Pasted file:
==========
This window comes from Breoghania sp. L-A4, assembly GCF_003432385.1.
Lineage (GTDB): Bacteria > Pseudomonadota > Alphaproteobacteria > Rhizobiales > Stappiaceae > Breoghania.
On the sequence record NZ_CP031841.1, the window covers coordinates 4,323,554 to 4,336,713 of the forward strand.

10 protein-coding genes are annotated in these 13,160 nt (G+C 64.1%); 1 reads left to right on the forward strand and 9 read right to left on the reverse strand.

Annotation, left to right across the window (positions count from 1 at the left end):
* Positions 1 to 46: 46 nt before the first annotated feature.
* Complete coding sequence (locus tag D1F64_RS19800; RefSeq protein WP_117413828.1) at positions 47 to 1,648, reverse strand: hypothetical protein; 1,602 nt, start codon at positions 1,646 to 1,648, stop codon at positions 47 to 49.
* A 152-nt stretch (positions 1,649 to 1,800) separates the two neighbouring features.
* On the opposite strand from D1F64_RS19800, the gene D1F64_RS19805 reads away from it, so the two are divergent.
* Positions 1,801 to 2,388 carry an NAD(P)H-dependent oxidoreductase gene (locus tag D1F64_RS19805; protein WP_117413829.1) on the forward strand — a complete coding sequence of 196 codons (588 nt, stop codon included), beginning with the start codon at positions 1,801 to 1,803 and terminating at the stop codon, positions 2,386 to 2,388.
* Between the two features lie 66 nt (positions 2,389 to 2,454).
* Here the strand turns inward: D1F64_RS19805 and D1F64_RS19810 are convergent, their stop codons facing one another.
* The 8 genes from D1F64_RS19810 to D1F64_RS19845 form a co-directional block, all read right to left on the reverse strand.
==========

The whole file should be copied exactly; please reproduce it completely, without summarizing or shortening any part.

This window comes from Breoghania sp. L-A4, assembly GCF_003432385.1.
Lineage (GTDB): Bacteria > Pseudomonadota > Alphaproteobacteria > Rhizobiales > Stappiaceae > Breoghania.
On the sequence record NZ_CP031841.1, the window covers coordinates 4,323,554 to 4,336,713 of the forward strand.

10 protein-coding genes are annotated in these 13,160 nt (G+C 64.1%); 1 reads left to right on the forward strand and 9 read right to left on the reverse strand.

Annotation, left to right across the window (positions count from 1 at the left end):
* Positions 1 to 46: 46 nt before the first annotated feature.
* Complete coding sequence (locus tag D1F64_RS19800; RefSeq protein WP_117413828.1) at positions 47 to 1,648, reverse strand: hypothetical protein; 1,602 nt, start codon at positions 1,646 to 1,648, stop codon at positions 47 to 49.
* A 152-nt stretch (positions 1,649 to 1,800) separates the two neighbouring features.
* On the opposite strand from D1F64_RS19800, the gene D1F64_RS19805 reads away from it, so the two are divergent.
* Positions 1,801 to 2,388 carry an NAD(P)H-dependent oxidoreductase gene (locus tag D1F64_RS19805; protein WP_117413829.1) on the forward strand — a complete coding sequence of 196 codons (588 nt, stop codon included), beginning with the start codon at positions 1,801 to 1,803 and terminating at the stop codon, positions 2,386 to 2,388.
* Between the two features lie 66 nt (positions 2,389 to 2,454).
* Here the strand turns inward: D1F64_RS19805 and D1F64_RS19810 are convergent, their stop codons facing one another.
* The 8 genes from D1F64_RS19810 to D1F64_RS19845 form a co-directional block, all read right to left on the reverse strand.